The Smart Grid: How AI Is Powering Today’s Energy Technologies

Like oxygen, the power grid is essential to modern life but is not always top of mind – until problems occur. Today, aging grid infrastructure is taking a beating from severe weather events around the world, resulting in power outages that threaten health, safety, and economic activity. At the same time, a number of other factors are also putting pressure on century-old grids. The way that energy is produced is rapidly changing – more wind and solar, less coal and fossil fuel. This shift requires new processes and ways of managing. The “who” is also shifting, with energy now produced not only by the major energy companies, but also by a plethora of new competitors and prosumers (consumers who produce energy).

And not only is the natural world changing fast, but the technological world is advancing at a gallop as well. Cloud-connected artificial intelligence (AI) technologies like machine learning, data analytics, and the Internet of Things (IoT) are driving the advancement of smart grids capable of managing far more complex power generation and distribution. These technologies herald significant opportunity for those in the complex energy ecosystem that are able to harness them.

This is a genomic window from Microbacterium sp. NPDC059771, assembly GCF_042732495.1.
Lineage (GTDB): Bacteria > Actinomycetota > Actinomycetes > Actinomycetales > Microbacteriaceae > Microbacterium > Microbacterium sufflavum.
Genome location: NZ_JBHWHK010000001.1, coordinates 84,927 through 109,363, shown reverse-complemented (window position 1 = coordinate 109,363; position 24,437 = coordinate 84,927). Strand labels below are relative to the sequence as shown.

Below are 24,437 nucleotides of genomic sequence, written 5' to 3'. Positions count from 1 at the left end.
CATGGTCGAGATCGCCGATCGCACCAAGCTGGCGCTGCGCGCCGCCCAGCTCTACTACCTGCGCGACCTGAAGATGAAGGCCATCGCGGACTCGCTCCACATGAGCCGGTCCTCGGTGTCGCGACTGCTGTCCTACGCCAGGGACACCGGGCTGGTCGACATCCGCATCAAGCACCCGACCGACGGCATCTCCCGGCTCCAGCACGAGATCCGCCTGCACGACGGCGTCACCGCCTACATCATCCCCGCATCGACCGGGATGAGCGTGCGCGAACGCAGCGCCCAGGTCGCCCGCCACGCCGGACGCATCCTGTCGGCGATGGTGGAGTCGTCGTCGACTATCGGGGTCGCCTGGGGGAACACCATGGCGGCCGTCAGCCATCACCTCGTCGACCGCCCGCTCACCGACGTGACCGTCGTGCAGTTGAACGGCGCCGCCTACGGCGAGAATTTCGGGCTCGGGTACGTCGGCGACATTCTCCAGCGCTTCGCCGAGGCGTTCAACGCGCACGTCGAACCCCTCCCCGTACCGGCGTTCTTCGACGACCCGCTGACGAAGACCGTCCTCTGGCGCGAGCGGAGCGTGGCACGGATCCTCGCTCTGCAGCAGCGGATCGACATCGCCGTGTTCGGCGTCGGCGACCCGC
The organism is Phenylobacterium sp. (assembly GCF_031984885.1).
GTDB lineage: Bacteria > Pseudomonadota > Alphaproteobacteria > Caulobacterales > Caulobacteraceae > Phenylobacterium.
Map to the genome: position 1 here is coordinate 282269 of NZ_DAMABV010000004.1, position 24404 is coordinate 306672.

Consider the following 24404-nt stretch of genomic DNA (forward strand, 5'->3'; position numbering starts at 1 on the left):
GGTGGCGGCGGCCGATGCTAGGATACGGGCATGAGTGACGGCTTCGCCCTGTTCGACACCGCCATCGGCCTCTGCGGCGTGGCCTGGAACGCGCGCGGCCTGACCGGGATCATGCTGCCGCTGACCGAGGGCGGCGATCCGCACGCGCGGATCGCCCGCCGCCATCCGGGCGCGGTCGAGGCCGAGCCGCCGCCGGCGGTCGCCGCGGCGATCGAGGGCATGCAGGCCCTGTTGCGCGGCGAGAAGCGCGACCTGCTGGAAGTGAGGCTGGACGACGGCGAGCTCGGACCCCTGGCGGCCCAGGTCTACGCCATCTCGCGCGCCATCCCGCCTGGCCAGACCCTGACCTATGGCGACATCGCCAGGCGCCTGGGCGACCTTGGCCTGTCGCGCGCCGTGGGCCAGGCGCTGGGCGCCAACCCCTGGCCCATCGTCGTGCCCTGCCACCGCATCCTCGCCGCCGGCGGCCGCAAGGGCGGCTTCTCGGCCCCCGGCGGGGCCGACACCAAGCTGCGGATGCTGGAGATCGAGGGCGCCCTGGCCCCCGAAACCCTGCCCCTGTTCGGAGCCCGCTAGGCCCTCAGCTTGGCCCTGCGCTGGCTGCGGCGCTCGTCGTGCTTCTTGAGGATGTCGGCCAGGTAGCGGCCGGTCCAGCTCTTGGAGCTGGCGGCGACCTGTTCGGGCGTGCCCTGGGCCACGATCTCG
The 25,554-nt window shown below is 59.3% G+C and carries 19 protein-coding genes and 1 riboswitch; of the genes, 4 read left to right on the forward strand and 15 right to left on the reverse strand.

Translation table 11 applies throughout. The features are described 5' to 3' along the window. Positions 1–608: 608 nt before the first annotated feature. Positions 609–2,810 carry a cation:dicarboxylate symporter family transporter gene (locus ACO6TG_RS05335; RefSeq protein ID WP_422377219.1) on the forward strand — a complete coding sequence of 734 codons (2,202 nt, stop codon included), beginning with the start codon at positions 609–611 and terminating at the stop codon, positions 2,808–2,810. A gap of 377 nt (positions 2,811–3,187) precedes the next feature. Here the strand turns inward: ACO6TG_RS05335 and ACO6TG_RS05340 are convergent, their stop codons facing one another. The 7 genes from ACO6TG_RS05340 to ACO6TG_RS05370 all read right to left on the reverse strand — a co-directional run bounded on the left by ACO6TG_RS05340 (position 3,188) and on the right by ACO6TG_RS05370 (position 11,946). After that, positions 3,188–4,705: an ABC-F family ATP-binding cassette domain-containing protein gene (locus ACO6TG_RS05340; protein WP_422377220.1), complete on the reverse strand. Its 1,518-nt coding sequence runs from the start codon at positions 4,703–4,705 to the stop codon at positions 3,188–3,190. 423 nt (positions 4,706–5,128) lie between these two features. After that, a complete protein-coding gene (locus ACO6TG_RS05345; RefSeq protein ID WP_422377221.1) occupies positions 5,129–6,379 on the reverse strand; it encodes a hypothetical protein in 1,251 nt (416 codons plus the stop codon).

What is a prosumer?

Prosumer is a portmanteau word combining “producer” and “consumer.” Energy prosumers typically remain connected to the central grid. However, they are also capable of producing and even storing energy – typically with photovoltaic solar panels and EV batteries.

Depending on the amount of power generated, this energy can either be used to offset monthly bills or be sold back as surplus to utilities companies or other energy distribution services. This model may be applied to both residential and commercial prosumers, with a growing number of businesses plugging their solar panels and EV fleets into the grid.

What is a smart grid?

A smart grid is a network that integrates energy distribution and digital communication technology in a two-way flow of electricity and data. This enables utility companies to optimize the generation, transmission, and distribution of electricity. And it also allows consumers to benefit from the stories all that data is telling – helping them to better understand the energy they use and even the energy they produce and store through things like solar panels and EV batteries.

What is the difference between the traditional grid and a smart grid?